Date of Award
Master of Fine Arts (MFA)
© 2011 Nicolas S. Shake
My work is pastoral and post-apocalyptic with one foot firmly planted in historical painting and the other in traditional still-life, so it is entropic and sanguine, gleeful, despondent, and matter of fact. It comes at a point in time when the fiction of Nature as a refuge is no longer viable, persuasive or convincing. But rather than rehash this fact, my work celebrates the pastoral’s everyday ordinariness, the capacity for the viewer to experience something wondrous amidst decline. I focus on the cast-off household and utilitarian items that show up in the desert on the outskirts of Los Angeles. The items I engage with could easily be categorized as rhopography, but it is this insignificance that gives them the ability to be reassigned a new aesthetic value, transforming the rubbish into something unexpected by capturing and conveying its uncanny power and peculiar beauty.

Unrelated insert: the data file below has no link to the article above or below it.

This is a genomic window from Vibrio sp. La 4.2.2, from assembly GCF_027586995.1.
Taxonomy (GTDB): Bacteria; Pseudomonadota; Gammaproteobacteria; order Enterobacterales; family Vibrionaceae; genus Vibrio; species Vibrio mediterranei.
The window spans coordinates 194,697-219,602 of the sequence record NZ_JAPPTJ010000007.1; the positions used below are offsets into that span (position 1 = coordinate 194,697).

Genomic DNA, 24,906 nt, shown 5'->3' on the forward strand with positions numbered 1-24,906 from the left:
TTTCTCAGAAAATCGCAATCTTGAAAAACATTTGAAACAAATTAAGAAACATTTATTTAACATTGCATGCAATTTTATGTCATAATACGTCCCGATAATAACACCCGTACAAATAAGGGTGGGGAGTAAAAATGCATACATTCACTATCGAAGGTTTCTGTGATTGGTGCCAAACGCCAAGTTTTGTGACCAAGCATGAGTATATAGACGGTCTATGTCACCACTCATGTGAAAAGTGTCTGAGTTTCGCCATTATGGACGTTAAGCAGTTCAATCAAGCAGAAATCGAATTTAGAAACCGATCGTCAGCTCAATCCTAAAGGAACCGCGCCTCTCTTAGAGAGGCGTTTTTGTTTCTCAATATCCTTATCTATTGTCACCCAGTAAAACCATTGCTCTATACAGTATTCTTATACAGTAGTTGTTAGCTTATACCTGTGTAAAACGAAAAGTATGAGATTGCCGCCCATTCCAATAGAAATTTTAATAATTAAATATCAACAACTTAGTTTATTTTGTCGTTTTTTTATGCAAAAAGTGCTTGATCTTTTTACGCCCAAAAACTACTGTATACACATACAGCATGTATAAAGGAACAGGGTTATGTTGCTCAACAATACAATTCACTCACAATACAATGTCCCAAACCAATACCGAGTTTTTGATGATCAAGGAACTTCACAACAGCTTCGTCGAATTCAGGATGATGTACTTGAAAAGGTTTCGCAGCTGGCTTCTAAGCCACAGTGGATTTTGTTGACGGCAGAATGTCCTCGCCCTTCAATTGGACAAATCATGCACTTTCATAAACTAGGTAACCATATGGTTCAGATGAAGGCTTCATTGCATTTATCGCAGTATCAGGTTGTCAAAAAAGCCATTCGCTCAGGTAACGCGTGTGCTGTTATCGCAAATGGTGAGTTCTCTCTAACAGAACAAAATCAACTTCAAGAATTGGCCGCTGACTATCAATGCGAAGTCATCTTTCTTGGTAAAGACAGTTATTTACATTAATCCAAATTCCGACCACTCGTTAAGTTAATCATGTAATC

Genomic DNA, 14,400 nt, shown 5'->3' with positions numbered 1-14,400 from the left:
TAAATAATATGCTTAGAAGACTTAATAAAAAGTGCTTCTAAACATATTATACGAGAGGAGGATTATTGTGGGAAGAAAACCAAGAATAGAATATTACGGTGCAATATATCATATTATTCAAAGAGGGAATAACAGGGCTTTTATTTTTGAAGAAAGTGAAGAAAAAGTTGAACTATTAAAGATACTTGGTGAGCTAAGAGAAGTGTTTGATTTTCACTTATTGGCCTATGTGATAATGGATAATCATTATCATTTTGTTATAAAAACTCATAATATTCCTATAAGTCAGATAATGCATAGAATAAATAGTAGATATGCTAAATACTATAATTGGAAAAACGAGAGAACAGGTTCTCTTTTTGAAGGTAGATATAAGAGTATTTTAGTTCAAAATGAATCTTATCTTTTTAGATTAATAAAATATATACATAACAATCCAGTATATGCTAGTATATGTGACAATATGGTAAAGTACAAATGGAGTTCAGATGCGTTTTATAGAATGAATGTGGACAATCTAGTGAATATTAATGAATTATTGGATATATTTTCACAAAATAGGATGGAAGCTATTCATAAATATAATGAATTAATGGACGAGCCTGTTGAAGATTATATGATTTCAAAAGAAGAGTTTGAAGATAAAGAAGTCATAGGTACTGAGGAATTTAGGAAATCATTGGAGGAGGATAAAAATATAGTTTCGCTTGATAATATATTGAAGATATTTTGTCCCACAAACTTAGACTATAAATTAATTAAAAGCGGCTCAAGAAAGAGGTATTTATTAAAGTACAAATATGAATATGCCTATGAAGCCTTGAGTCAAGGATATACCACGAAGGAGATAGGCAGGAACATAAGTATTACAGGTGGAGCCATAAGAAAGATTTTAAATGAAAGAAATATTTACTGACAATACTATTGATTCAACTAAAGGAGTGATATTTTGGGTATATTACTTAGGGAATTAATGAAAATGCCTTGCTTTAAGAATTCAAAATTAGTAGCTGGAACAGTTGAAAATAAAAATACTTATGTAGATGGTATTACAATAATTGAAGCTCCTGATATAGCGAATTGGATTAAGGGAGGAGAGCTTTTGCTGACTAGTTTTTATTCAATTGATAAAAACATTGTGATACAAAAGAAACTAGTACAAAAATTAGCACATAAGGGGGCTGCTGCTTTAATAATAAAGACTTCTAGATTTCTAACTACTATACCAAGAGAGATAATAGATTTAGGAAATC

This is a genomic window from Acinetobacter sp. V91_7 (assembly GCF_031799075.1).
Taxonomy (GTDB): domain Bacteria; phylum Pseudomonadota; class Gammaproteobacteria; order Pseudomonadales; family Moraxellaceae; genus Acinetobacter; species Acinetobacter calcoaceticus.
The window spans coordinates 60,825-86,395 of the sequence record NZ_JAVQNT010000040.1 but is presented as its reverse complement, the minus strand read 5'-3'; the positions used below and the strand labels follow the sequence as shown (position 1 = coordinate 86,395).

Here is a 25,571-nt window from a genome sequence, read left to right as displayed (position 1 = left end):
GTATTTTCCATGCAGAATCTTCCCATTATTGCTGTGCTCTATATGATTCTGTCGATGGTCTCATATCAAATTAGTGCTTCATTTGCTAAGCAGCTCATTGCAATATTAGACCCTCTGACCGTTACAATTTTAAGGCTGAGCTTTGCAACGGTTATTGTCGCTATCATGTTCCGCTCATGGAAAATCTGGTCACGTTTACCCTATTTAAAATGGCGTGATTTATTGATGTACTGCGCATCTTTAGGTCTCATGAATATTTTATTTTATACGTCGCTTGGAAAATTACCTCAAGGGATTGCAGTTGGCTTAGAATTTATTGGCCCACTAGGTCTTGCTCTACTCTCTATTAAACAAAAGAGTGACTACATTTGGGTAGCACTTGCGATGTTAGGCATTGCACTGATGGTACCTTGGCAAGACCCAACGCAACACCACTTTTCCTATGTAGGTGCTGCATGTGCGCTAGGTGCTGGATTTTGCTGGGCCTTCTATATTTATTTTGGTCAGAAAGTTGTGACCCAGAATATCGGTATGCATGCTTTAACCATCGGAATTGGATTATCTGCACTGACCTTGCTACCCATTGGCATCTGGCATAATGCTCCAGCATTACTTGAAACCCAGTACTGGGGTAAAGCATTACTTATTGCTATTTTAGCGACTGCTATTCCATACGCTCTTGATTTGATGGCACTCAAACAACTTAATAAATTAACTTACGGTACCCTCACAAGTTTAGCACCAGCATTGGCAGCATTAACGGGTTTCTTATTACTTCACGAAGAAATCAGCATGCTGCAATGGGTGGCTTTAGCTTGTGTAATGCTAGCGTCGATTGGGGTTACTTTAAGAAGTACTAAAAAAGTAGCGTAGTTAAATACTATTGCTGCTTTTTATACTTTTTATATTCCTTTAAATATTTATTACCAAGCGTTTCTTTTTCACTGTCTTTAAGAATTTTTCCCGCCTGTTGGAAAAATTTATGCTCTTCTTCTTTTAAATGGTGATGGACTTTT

In my work I engage in the act of gleaning; I arrive after the initial act has already transpired and take from that the fragments what has been left behind. The items are allowed to continue on in a life that was never intended or anticipated. Returning to the same spot in the desert time and time again, I watch new items accumulate while others decay. My work captures the history of impermanence, and emphasizes the ever-changing value of objects.
Shake, Nicolas S., "Flotsam & Jetsam" (2011). CGU MFA Theses. 36.